Iverson, G.L. (2005). Outcome from mild traumatic brain injury. Current Opinion in Psychiatry, 18(3), 301317.CrossRefGoogle ScholarPubMed
Kimble, M.O., Fleming, K., Bandy, C., Kim, J., Zambetti, A. (2010). Eye tracking and visual attention to threating stimuli in veterans of the Iraq war. Journal of Anxiety Disorders, 24(3), 293299.CrossRefGoogle ScholarPubMed
King, D.W., King, L.A., Vogt, D.S., Knight, J., Samper, R. (2006). Deployment Risk and Resilience Inventory: A collection of measures for studying deployment -related experiences of military personnel and veterans. Military Psychology, 18(2), 89120.CrossRefGoogle Scholar
Lo, C., Shifteh, K., Gold, T., Bello, J.A., Lipton, M.L. (2009). Diffusion tensor imaging abnormalities in patients with mild traumatic brain injury and neurocognitive impairment. Journal of Computer Assisted Tomography, 33(2), 293297.CrossRefGoogle ScholarPubMed
Mac Donald, C.L., Johnson, A.M., Cooper, D., Nelson, E.C., Werner, N.J., Shimony, J.S., Brody, D.L. (2011). Detection of blast-related traumatic brain injury in U. S. military personnel. New England Journal of Medicine, 364(22), 20912100.CrossRefGoogle ScholarPubMed
Mayer, A.R., Mannell, M.V., Ling, J., Elgie, R., Gasparovic, C., Phillips, J.P., Yeo, R.A. (2009). Auditory orienting and inhibition of return in mild traumatic brain injury: A FMRI study. Human Brain Mapping, 30(12), 41524166.CrossRefGoogle ScholarPubMed
McAllister, T.W. (2009). Psychopharmacological issues in the treatment of TBI and PTSD. The Clinical Neuropsychologist, 23(8), 13381367.CrossRefGoogle ScholarPubMed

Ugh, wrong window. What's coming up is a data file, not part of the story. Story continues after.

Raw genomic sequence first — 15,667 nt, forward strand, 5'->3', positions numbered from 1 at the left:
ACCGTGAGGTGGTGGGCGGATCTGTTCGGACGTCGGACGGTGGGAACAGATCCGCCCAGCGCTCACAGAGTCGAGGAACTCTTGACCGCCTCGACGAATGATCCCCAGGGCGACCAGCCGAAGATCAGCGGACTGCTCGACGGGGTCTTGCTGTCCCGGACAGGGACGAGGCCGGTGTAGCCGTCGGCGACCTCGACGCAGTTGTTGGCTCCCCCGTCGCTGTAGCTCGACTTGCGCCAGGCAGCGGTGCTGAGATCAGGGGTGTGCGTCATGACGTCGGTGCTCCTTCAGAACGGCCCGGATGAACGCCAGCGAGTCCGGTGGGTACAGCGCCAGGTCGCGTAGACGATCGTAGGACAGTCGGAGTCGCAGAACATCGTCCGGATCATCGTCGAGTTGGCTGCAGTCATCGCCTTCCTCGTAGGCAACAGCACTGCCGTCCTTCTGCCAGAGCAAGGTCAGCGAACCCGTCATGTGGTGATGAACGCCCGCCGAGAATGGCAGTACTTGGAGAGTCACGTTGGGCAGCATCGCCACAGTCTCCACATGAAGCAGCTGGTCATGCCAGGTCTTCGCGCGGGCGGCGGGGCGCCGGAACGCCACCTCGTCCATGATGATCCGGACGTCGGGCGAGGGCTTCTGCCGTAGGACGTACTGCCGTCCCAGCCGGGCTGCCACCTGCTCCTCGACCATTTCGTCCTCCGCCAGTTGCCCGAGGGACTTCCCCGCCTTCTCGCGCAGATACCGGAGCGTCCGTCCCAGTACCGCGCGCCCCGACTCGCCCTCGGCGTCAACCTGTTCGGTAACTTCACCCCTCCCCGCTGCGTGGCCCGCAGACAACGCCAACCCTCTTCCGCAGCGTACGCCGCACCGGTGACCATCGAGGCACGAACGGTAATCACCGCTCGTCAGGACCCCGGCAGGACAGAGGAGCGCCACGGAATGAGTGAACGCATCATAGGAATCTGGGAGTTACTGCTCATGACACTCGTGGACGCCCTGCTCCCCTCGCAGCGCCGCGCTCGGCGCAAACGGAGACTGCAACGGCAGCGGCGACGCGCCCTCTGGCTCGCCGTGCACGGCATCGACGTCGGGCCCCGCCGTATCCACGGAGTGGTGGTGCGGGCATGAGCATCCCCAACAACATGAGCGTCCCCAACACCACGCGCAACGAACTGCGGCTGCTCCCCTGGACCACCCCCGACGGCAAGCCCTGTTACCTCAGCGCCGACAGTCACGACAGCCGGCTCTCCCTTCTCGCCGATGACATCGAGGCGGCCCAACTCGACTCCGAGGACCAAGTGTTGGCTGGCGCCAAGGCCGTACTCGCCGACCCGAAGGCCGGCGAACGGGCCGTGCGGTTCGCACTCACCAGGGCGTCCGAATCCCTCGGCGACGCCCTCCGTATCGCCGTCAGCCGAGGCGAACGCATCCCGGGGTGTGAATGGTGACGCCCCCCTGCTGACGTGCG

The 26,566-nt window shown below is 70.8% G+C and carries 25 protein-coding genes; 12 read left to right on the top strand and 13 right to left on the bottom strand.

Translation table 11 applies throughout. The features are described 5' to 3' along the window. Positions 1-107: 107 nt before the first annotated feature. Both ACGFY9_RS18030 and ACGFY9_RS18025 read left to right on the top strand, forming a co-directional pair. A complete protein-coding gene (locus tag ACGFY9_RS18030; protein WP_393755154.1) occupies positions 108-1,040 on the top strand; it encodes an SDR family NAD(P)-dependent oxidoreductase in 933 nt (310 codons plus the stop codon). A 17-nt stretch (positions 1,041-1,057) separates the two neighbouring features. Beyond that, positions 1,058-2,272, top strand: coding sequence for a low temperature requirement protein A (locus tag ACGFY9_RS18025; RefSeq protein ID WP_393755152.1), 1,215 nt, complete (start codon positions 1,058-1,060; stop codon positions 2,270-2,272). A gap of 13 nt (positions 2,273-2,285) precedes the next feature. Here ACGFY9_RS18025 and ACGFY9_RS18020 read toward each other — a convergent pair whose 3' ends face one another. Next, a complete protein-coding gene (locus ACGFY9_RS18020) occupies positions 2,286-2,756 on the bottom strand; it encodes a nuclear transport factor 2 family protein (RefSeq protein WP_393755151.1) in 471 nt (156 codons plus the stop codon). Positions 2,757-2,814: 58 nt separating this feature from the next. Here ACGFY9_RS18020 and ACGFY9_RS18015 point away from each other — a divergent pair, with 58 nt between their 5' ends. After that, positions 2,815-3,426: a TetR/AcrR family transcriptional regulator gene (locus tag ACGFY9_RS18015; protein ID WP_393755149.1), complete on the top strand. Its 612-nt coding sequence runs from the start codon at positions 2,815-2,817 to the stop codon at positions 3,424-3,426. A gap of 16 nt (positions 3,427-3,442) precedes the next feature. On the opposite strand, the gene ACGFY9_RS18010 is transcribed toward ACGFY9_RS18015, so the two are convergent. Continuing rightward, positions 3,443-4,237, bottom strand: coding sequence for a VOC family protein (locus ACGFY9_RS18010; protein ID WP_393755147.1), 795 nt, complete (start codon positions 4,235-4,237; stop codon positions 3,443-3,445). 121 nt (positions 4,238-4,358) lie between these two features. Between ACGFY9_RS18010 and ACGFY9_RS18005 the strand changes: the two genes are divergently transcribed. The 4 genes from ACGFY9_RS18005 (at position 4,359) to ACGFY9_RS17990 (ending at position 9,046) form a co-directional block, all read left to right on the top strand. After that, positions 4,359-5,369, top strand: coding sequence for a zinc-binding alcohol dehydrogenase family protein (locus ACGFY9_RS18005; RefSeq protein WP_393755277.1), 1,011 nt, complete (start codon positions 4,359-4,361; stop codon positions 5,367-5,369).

Pannu Hayes, J., Labar, K.S., Petty, C.M., McCarthy, G., Morey, R.A. (2009). Alterations in the neural circuitry for emotion and attention associated with posttraumatic stress symptomatology. Psychiatry Research, 172(1), 715.CrossRefGoogle ScholarPubMed
Pineles, S.L., Shipherd, J.C., Mostoufi, S.M., Abramovitz, S.M., Yovel, I. (2009). Attentional biases in PTSD: More evidence for interference. Behavior Research and Therapy, 47(12), 10501057.CrossRefGoogle ScholarPubMed
Pontifex, M.B., O'Connor, P.M., Broglio, S.P., Hillman, C.H. (2009). The association between mild traumatic brain injury history and cognitive control. Neuropsychologia, 47(14), 32103216.CrossRefGoogle ScholarPubMed
Pitman, R.K., Rasmusson, A.M., Koenen, K.C., Shin, L.M., Orr, S.P., Gilbertson, M.W., Liberzon, I. (2012). Biological studies of post-traumatic stress disorder. Nature Reviews Neuroscience, 13(11), 769787.CrossRefGoogle ScholarPubMed
Reger, M.L., Poulos, A.M., Buen, F., Giza, C.C., Hovda, D.A., Fanselow, M.S. (2012). Concussive brain injury enhances fear learning and excitatory processes in the amygdala. Biological Psychiatry, 71(4), 335343.CrossRefGoogle ScholarPubMed
Robbins, T.W., James, M., Owen, A.M., Sahakian, B.J., Lawrence, A.D., McInnes, L., Rabbit, P.M. (1998). A study of performance on tests from the CANTAB battery sensitive to frontal lobe dysfunction in a large sample of normal volunteers: Implications for theories of executive functioning and cognitive aging. Cambridge Neuropsychological Test Automated Battery. Journal of International Neuropsychological Society, 4(5), 474490.CrossRefGoogle Scholar
Robbins, T.W., James, M., Owen, A.M., Sahakian, B.J., McInnes, L., Rabbitt, P. (1994). Cambridge Neuropsychological Test Automated Battery (CANTAB): A factor analytic study of a large sample of normal elderly volunteers. Dementia, 5(5), 266281.Google ScholarPubMed
Schneiderman, A.I., Braver, E.R., Kang, H.K. (2008). Understanding sequelae of injury mechanisms and mild traumatic brain injury incurred during the conflicts in Iraq and Afghanistan: Persistent postconcussive symptoms and posttraumatic stress disorder. American Journal of Epidemiology, 167(12), 14461452.CrossRefGoogle ScholarPubMed
Sponheim, S.R., McGuire, K.A., Kang, S.S., Davenport, N.D., Aviyente, S., Bernat, E.M., Lim, K.O. (2011). Evidence of disrupted functional connectivity in the brain after combat-related blast injury. Neuroimage, 54(Suppl), S21S29.CrossRefGoogle ScholarPubMed